During the Russian Revolution and Civil War, amateur theater groups sprang up in cities across the country. Workers, peasants, students, soldiers, and sailors provided entertainment ranging from improvisations to gymnastics and from propaganda sketches to the plays of Chekhov. In Revolutionary Acts, Lynn Mally reconstructs the history of the amateur stage in Soviet Russia from 1917 to the height of the Stalinist purges. Her book illustrates in fascinating detail how Soviet culture was transformed during the new regime's first two decades in power.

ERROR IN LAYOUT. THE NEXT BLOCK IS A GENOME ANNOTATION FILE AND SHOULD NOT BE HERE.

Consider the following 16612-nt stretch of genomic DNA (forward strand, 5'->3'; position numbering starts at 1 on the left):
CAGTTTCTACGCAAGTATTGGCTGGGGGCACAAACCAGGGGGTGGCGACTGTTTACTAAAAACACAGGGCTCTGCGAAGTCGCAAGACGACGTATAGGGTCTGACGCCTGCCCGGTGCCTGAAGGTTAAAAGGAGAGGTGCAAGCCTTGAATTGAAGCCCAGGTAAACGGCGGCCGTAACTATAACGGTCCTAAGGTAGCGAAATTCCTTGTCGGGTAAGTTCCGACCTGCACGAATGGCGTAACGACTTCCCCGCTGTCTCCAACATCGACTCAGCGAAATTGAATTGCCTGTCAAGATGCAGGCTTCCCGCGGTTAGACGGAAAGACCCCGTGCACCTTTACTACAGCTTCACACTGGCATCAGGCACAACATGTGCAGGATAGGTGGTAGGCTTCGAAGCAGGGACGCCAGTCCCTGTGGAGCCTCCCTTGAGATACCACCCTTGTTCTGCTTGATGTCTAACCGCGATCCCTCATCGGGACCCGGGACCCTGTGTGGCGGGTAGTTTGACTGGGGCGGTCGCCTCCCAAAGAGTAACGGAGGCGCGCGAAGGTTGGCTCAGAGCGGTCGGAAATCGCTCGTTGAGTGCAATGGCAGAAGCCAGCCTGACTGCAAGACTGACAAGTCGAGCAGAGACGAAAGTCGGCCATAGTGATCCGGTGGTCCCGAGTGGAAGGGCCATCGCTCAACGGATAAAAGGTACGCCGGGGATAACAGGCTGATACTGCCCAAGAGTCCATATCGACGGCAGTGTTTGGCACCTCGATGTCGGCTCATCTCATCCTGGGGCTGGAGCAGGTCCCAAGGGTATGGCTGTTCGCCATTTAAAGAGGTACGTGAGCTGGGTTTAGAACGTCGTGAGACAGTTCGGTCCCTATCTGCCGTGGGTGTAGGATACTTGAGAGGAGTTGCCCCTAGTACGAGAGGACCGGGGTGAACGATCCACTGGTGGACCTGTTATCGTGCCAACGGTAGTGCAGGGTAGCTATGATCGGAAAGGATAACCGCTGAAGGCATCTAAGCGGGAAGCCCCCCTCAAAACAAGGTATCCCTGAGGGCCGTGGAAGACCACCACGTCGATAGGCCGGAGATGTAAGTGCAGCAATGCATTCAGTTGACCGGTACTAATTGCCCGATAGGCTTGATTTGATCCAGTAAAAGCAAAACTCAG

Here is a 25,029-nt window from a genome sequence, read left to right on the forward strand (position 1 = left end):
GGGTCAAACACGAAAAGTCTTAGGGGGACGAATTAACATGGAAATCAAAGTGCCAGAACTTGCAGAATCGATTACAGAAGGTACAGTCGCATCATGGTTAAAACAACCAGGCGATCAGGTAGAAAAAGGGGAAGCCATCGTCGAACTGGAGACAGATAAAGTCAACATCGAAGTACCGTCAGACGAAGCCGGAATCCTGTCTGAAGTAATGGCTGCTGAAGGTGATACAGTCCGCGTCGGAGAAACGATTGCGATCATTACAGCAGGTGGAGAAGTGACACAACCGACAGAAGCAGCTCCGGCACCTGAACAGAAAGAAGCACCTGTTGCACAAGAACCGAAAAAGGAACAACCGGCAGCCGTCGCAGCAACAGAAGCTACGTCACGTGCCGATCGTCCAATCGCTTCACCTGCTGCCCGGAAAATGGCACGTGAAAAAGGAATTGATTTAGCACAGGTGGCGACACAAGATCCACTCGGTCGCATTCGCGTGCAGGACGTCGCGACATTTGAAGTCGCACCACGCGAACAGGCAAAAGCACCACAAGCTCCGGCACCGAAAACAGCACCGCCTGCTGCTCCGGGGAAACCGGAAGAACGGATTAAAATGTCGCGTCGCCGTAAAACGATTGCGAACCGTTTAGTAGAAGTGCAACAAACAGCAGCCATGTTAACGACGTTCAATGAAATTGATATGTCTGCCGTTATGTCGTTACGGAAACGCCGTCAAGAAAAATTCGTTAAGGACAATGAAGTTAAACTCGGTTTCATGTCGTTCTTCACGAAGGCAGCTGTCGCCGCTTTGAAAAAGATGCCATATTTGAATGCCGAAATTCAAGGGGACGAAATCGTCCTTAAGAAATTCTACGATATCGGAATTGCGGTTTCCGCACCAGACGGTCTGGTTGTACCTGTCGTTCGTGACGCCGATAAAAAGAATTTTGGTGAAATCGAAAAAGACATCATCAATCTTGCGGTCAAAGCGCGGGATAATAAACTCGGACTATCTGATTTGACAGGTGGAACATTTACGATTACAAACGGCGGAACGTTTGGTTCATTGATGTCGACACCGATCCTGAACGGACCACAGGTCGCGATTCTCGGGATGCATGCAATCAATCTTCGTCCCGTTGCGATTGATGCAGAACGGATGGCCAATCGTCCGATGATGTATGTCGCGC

Of all the arts, theater had a special appeal for mass audiences in Russia, and with the coming of the revolution it took on an important role in the dissemination of the new socialist culture. Mally's analysis of amateur theater as a space where performers, their audiences, and the political authorities came into contact enables her to explore whether this culture emerged spontaneously ""from below"" or was imposed by the revolutionary elite. She shows that by the late 1920s, Soviet leaders had come to distrust the initiatives of the lower classes, and the amateur theaters fell increasingly under the guidance of artistic professionals. Within a few years, state agencies intervened to homogenize repertoire and performance style, and with the institutionalization of Socialist Realist principles, only those works in a unified Soviet canon were presented.